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Teachers' Corner -- LIGO in Your Classroom
We invite you to request a classroom lesson on an aspect of LIGO science. Our NBPTS-certified outreach coordinator can visit your school with materials and student handouts for the activities listed below. These can be tailored for specific objectives that you may wish to address. Some teachers have requested this service prior to a LIGO field trip while others have used it to help develop a 'science in the real world' context for units on physics, earth science, astronomy or geometry. Visits to schools are available at no charge, courtesy of the National Science Foundation's support of LIGO.
Check Our Lesson Menu
|LIGO 101 Slides, computer simulations, demonstrations and experimentation with our tabletop interferometer will acquaint students with LIGO's science mission and with our huge detectors. Middle school and high school.||Waves I Waves are everywhere but are usually invisible. How can we measure them? A dozen hands-on stations with microphones, signal generators, oscilloscopes, tuning forks and - of course - Jello. Modifiable for all levels|
|Waves II - The Sequel "Bring us more wave activities," our customers cried, so here is another group of hands-on wave stations with a greater emphasis on the nature of light. Middle school and high school.||Feel the Pressure A large group assembly-style presentation on forces and pressure, featuring a variety of highly visual (and a few flammable) demos. Includes liquid nitrogen. Suitable for all levels|
|Astronomy Road Show Hands-on astronomy with thirteen interactive activity stations that provide a mixture of Solar System, galaxy and extra-galactic astronomy along with a bit of instrumentation. Middle school and high school.||Big Waves More waves and vibrations in a large-group presentation. Students will view large demos of mechanical waves, sound waves, light waves and mixtures of waves (such as sound traveling on a laser beam). Middle and high school|
|Cold Enough to Freeze Ice is cold, dry ice is colder and liquid nitrogen is very cold. This lesson emphasizes heat transfer and phase changes in materials. No hands-on for the students, but vivid demos. Suitable for all levels||Safe Solar Viewing Solar viewing through LIGO's portable H-alpha solar telescope. Students often are amazed at the features the Sun displays. Supplements include mini-experiments with prisms and lenses. Middle and high school students|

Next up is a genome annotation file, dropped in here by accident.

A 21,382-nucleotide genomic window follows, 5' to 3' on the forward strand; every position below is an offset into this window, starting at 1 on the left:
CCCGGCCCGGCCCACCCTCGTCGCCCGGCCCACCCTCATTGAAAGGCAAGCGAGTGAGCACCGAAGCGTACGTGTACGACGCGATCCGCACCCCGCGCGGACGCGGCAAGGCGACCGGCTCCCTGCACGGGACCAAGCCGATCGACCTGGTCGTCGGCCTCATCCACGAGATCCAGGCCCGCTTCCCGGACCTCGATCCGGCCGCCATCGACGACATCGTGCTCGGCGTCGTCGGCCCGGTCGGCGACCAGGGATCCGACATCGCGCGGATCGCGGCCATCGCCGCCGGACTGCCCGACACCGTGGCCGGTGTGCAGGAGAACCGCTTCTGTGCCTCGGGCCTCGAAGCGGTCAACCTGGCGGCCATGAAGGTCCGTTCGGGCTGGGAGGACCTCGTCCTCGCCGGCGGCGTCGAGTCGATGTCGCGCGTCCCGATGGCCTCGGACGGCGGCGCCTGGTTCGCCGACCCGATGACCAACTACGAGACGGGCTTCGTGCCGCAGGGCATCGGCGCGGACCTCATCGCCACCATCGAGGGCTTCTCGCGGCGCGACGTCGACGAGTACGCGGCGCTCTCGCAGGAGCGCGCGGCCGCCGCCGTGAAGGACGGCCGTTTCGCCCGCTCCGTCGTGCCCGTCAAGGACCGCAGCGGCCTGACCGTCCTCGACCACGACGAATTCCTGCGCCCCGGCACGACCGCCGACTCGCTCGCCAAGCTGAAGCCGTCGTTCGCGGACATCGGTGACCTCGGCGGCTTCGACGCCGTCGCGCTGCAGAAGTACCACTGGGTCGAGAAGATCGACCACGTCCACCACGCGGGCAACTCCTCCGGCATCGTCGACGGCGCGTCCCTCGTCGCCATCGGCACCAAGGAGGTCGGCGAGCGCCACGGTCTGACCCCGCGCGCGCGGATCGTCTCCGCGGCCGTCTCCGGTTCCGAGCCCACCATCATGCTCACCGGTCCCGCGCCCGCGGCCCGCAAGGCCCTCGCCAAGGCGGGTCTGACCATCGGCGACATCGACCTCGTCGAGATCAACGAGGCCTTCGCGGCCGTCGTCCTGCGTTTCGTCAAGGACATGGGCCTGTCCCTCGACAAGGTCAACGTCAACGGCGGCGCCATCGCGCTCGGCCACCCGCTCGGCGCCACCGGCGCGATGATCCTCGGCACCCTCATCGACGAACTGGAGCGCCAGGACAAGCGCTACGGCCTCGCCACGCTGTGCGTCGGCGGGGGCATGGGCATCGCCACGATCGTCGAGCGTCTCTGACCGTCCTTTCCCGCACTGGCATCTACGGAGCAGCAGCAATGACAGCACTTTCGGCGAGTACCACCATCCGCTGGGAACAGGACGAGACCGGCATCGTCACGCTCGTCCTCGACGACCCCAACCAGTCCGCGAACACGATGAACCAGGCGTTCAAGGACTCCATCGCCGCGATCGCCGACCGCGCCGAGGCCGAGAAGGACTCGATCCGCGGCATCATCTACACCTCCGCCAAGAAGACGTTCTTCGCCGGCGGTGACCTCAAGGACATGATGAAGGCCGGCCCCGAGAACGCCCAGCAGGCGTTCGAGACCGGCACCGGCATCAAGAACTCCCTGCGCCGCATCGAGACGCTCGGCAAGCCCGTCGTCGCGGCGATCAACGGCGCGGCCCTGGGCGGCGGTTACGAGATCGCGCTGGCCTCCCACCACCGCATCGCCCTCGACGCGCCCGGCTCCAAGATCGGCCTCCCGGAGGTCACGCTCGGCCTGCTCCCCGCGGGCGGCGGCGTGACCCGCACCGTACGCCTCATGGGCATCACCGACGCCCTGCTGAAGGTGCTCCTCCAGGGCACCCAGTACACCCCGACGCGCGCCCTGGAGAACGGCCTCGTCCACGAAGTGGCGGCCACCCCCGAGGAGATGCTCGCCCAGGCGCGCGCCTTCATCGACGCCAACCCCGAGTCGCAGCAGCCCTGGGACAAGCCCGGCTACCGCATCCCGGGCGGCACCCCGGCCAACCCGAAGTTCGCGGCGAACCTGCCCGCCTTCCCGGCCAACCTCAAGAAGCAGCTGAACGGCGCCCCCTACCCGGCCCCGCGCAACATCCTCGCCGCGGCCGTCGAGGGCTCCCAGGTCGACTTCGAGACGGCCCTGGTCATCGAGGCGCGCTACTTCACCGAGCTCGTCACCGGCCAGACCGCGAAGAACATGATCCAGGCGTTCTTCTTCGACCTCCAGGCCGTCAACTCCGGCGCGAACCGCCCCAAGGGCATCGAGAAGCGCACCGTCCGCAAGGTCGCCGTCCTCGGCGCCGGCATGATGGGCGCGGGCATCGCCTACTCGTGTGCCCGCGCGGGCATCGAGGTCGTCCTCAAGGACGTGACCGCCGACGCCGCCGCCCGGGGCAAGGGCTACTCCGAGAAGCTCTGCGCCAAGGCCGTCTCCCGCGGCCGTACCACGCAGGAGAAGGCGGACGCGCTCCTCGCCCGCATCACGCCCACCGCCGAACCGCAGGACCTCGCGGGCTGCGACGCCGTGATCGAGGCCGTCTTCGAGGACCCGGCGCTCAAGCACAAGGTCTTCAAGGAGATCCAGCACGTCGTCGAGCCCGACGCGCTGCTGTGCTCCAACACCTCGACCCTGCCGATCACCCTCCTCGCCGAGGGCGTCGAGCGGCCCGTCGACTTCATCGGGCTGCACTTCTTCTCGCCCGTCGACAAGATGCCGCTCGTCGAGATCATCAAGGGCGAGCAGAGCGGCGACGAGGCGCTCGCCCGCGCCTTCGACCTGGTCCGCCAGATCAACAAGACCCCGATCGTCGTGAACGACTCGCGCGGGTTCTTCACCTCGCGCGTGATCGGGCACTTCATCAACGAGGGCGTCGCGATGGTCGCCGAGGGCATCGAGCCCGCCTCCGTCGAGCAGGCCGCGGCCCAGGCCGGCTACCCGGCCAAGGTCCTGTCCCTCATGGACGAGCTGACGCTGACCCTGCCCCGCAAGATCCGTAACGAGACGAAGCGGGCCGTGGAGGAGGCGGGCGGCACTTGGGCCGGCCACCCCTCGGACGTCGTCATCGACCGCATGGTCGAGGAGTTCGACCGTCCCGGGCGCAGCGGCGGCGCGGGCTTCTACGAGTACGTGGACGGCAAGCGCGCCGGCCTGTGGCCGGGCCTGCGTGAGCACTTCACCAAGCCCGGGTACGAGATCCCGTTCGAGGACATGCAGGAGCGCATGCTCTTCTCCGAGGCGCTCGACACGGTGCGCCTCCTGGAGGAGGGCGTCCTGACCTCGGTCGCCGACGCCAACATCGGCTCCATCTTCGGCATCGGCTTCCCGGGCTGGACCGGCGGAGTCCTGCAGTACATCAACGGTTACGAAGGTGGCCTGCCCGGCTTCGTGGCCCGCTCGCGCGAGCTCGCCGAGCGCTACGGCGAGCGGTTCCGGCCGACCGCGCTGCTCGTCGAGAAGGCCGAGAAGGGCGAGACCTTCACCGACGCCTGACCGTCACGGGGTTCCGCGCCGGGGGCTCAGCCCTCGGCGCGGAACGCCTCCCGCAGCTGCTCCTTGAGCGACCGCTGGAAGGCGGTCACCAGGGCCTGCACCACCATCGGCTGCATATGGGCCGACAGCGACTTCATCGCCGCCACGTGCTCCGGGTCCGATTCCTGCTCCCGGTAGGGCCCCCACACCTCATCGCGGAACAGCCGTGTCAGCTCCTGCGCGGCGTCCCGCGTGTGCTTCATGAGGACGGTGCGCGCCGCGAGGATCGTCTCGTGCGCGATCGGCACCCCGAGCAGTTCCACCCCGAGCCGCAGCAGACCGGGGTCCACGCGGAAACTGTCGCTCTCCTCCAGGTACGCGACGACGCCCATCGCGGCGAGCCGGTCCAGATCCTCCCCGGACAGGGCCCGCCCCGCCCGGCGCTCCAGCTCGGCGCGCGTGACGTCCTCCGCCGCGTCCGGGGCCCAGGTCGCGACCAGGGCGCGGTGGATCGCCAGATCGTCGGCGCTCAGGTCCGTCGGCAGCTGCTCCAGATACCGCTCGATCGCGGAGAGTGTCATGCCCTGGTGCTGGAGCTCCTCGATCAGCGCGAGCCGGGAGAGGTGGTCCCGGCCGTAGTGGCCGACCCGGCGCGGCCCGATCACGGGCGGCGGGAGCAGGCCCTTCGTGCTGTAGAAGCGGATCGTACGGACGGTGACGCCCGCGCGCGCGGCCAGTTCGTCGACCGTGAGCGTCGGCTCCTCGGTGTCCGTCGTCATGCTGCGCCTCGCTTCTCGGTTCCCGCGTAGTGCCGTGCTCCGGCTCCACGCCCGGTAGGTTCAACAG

|Geometry in Science LIGO's science framework is built on geometry. Students perform a set of LIGO-connected activities that combine to say "Yes, math is important." Suitable for upper middle and high school.||Friction Frenzy A mixture of large-group demonstrations and hands-on experiments. This lesson sends students down the slippery slope of low, lower and lowest frction on moving objects. Suitable for upper elementary.|
|Sizes in Space How big are objects in the sky, and how far are they from us? Young students are asked to exercise their imaginations and counting ability in this activity that emphasizes scale. Suitable for K-3.||Careers in Science Research A presentation that illustrates the diversity of possibilities in science research careers, using LIGO as a case study that breaks down stereotypical views of scientists and engineers. Suitable for upper middle and high school.|
|Measurement Madness Entirely hands-on -- students will measure masses, volumes, lengths, areas and other quantities and convert the measurements between fractions and decimals. Every measurement involves small pieces of LIGO. Elementary.||Build an Interferometer Small groups of students each will assemble a tabletop version of LIGO (less fancy than the photo version but very effective) and perform some sensitivity experiments. This activity requires at least 80 minutes.|
Make an inquiry about LIGO in your classroom by calling our outreach coordinator at 509-372-8248 or by sending an email to outreach(at)ligo-wa.caltech.edu.
Last modified Oct 10, 2013
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LIGO is supported by the National Science Foundation. Any opinions, findings, conclusions or recommendations expressed here are those of the author(s) and do not necessarily reflect the views of the National Science Foundation